Somalilandsun: The outbreak of conflict in Ethiopia’s northern region of Tigray in early November last year and subsequent developments are straining relations between Washington and Addis Ababa. The proximate cause of the fighting was the attack by the ruling Tigray People’s Liberation Front (TPLF) on the central government’s northern command headquarters in Tigray’s regional capital of Mekele. The response by Ethiopian National Defense Forces (ENDF), aided by Eritrean troops and militia from the neighboring Amhara region, has resulted in numerous human rights abuses and a humanitarian crisis.
Hundreds of thousands of the 6 million Tigrayans are now internally displaced and in desperate need of food while 65,000 have taken refuge in neighboring Sudan. Atrocities by the TPLF, ENDF, Eritrean forces, and Amhara militia have ravaged Tigray region. On March 10, U.S. Secretary of State Antony Blinken described the violence as “ethnic cleansing” as he pressed during congressional testimony for a prompt investigation of human rights abuses, more aid for Tigray, and the exit of Eritrean troops.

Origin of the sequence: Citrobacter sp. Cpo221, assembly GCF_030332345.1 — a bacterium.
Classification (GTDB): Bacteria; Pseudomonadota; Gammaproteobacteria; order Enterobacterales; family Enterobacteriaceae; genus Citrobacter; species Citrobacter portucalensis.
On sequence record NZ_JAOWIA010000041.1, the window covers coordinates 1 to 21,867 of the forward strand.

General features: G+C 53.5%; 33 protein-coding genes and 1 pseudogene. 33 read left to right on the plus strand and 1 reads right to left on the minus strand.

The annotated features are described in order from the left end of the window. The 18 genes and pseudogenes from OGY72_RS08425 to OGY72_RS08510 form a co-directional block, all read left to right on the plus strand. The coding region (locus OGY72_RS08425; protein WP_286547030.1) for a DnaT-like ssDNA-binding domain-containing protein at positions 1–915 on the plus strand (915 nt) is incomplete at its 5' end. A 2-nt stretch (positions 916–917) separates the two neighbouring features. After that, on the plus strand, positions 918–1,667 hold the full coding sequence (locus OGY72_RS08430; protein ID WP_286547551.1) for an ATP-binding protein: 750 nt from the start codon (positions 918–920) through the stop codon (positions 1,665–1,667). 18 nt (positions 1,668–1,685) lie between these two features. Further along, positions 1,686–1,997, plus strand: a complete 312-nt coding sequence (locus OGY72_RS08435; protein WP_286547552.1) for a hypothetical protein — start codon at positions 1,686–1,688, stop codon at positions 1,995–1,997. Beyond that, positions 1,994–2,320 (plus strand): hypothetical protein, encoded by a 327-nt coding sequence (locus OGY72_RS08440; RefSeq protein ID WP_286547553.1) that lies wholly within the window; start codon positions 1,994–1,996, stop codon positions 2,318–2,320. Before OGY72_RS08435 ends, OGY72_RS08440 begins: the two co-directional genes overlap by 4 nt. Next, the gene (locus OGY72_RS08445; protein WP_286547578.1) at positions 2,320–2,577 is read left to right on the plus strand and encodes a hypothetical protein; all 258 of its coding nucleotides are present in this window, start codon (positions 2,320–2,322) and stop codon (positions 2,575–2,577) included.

The fighting in Tigray is playing out amid unrelated ethnic conflict in Ethiopia, a worsening border dispute between Sudan and Ethiopia, and increasing pressure from Egypt and Sudan on Ethiopia to reach agreement on the release of water behind the new Grand Ethiopian Renaissance Dam on the Blue Nile, the main source of water for the Nile. Egypt and Sudan are clearly taking advantage of Ethiopia’s internal problems to achieve their broader foreign policy objectives.
On March 18, the White House announced that Sen. Christopher Coons, Democrat of Delaware and member of the Senate Foreign Relations Subcommittee on Africa, will travel to Addis Ababa to meet with Prime Minister Abiy Ahmed to convey President Joe Biden’s “grave concerns about the humanitarian crisis and human rights abuses in the Tigray region and risk of broader instability in the Horn of Africa.” He will also consult with the African Union. The visit by Sen. Coons may well determine the future of U.S.-Ethiopian relations over the coming months.
The author Amb David Shinn is An adjunct professor of international affairs at The George Washington University, he received his B.A., M.A., and Ph.D. from GW, is a former U.S. ambassador to Ethiopia (1996-99) and to Burkina Faso (1987-90).
Follow on Twitter: @AmbShinn